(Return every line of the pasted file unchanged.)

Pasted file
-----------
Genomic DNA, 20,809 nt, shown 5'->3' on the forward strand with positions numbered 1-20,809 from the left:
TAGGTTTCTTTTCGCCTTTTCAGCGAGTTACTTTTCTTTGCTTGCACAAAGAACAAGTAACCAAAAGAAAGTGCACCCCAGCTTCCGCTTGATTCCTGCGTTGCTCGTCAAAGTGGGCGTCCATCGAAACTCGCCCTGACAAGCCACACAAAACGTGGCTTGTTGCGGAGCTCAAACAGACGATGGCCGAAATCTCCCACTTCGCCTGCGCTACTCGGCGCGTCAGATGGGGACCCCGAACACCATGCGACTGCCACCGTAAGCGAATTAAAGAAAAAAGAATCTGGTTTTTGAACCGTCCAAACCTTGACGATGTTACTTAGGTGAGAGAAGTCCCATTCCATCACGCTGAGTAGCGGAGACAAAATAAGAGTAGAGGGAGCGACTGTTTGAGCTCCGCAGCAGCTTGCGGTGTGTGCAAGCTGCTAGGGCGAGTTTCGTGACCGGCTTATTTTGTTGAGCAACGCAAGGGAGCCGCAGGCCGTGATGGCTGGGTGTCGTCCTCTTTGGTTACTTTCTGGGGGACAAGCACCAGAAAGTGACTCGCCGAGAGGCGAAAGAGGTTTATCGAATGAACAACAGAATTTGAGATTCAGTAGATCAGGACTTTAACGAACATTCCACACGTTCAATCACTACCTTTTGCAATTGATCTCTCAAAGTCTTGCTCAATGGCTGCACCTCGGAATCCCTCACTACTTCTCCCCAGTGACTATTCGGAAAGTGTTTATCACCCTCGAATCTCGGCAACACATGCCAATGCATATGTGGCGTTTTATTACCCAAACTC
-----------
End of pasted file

Genomic DNA, 20,809 nt, shown 5'->3' on the forward strand with positions numbered 1-20,809 from the left:
TAGGTTTCTTTTCGCCTTTTCAGCGAGTTACTTTTCTTTGCTTGCACAAAGAACAAGTAACCAAAAGAAAGTGCACCCCAGCTTCCGCTTGATTCCTGCGTTGCTCGTCAAAGTGGGCGTCCATCGAAACTCGCCCTGACAAGCCACACAAAACGTGGCTTGTTGCGGAGCTCAAACAGACGATGGCCGAAATCTCCCACTTCGCCTGCGCTACTCGGCGCGTCAGATGGGGACCCCGAACACCATGCGACTGCCACCGTAAGCGAATTAAAGAAAAAAGAATCTGGTTTTTGAACCGTCCAAACCTTGACGATGTTACTTAGGTGAGAGAAGTCCCATTCCATCACGCTGAGTAGCGGAGACAAAATAAGAGTAGAGGGAGCGACTGTTTGAGCTCCGCAGCAGCTTGCGGTGTGTGCAAGCTGCTAGGGCGAGTTTCGTGACCGGCTTATTTTGTTGAGCAACGCAAGGGAGCCGCAGGCCGTGATGGCTGGGTGTCGTCCTCTTTGGTTACTTTCTGGGGGACAAGCACCAGAAAGTGACTCGCCGAGAGGCGAAAGAGGTTTATCGAATGAACAACAGAATTTGAGATTCAGTAGATCAGGACTTTAACGAACATTCCACACGTTCAATCACTACCTTTTGCAATTGATCTCTCAAAGTCTTGCTCAATGGCTGCACCTCGGAATCCCTCACTACTTCTCCCCAGTGACTATTCGGAAAGTGTTTATCACCCTCGAATCTCGGCAACACATGCCAATGCATATGTGGCGTTTTATTACCCAAACTC